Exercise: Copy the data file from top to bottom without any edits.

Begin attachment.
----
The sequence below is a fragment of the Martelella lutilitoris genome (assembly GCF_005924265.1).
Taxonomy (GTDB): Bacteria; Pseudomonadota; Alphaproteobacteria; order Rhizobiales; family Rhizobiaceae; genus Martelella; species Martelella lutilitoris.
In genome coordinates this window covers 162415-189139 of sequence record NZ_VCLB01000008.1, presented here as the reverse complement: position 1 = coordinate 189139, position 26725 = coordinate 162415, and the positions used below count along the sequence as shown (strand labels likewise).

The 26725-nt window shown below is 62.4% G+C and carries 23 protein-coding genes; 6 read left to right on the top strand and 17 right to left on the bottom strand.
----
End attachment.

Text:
The sequence below is a fragment of the Martelella lutilitoris genome (assembly GCF_005924265.1).
Taxonomy (GTDB): Bacteria; Pseudomonadota; Alphaproteobacteria; order Rhizobiales; family Rhizobiaceae; genus Martelella; species Martelella lutilitoris.
In genome coordinates this window covers 162415-189139 of sequence record NZ_VCLB01000008.1, presented here as the reverse complement: position 1 = coordinate 189139, position 26725 = coordinate 162415, and the positions used below count along the sequence as shown (strand labels likewise).

The 26725-nt window shown below is 62.4% G+C and carries 23 protein-coding genes; 6 read left to right on the top strand and 17 right to left on the bottom strand.